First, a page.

Dr. Paul Ness is a professor of pathology, medicine and oncology at the Johns Hopkins University School of Medicine. His area of clinical expertise includes transfusion support of hematology and oncology patients, autoimmune hematologic disorders, and massive transfusion protocols. Dr. Ness served as the director of the Division of Transfusion Medicine and program director of the Blood Banking/Transfusion Medicine Fellowship Program in the Department of Pathology for 38 years before relinquishing these responsibilities in 2017.
Dr. Ness has an extensive background in clinical transfusion medicine and research activities related to blood safety. He was a co-investigator with Dr. Kenrad Nelson on the FACTS study, which followed cardiac surgery patients to determine their risk of seroconversion to viral agents such as HIV and hepatitis. He is a consultant on the REDS III program for the National Heart, Lung, and Blood Institute. Along with Dr. Hua Shan, he is PI of the China project for the international REDS III program. He has also conducted a major study documenting the risk of bacterial contamination of platelets, and was the PI for the Johns Hopkins site in the NHLBI Transfusion Medicine Hemostasis Clinical Trial Network.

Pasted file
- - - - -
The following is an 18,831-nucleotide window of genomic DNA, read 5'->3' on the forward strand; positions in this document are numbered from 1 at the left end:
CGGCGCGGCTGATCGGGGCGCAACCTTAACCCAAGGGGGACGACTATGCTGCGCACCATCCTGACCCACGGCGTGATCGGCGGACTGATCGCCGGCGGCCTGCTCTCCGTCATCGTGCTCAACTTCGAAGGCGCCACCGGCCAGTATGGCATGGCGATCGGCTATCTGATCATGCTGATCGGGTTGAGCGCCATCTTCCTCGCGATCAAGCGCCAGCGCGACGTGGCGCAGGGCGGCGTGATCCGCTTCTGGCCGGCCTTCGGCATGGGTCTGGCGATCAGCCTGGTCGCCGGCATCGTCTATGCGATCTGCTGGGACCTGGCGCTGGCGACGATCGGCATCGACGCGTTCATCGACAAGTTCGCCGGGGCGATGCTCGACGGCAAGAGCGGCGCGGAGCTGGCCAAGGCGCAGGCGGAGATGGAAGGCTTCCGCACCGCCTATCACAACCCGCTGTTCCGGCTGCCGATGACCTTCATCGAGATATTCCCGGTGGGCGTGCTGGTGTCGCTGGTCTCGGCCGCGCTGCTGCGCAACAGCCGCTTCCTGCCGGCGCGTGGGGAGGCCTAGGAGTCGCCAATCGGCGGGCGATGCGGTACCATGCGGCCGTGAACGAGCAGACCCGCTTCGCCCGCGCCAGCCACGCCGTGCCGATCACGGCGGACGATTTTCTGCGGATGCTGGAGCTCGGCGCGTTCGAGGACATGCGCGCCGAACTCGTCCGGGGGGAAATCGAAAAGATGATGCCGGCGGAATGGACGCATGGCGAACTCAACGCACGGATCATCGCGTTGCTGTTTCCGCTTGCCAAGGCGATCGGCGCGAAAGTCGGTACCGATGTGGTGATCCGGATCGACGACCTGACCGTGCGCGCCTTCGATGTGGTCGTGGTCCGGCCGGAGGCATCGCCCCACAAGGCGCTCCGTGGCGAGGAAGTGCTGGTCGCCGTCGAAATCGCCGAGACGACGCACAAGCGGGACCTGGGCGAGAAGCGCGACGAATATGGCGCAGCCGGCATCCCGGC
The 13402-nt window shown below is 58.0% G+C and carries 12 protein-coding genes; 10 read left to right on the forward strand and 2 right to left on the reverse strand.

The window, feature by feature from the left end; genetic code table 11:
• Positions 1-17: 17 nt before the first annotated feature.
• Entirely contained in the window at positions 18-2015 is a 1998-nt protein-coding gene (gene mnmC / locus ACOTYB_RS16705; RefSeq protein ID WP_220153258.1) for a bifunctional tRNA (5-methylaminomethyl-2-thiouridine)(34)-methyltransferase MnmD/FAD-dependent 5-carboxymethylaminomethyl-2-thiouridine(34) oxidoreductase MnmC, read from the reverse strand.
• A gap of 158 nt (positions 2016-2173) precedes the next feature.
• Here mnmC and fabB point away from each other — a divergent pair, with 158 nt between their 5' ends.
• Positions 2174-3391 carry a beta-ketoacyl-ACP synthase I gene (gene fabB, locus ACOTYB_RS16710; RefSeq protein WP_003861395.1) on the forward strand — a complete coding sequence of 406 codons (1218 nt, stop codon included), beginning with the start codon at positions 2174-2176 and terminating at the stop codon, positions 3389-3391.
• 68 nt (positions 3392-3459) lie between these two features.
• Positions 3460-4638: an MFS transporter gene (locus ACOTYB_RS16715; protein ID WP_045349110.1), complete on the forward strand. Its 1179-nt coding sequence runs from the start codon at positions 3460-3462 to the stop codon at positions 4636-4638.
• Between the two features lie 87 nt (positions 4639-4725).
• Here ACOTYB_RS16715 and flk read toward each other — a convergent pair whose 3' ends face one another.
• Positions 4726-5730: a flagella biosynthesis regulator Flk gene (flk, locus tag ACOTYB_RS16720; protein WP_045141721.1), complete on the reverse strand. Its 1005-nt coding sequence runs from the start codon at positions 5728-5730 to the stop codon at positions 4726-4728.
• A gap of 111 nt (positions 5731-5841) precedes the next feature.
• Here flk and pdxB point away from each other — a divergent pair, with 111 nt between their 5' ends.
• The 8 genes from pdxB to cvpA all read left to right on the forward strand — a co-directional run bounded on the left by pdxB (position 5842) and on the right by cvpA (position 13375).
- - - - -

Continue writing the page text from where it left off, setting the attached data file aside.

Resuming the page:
He has extensive experience in blood safety education programs internationally. He has worked with Drs. Shan and Nelson to teach blood safety in China, India and Laos/Thailand through the Hopkins Fogarty program. Additionally, he has had extensive teaching roles in Vietnam, India, Egypt and Africa.
Dr. Ness received his undergraduate degree from the Massachusetts Institute of Technology. He earned his M.D. from State University of New York at Buffalo. He completed his residency at The Johns Hopkins Hospital and performed a fellowship in oncology at the University of California, San Francisco.
His research interests include transfusion medicine, immune hemolysis and transfusion alternatives.
He was editor of Transfusion for 15 years and a past president of the American Association of Blood Banks.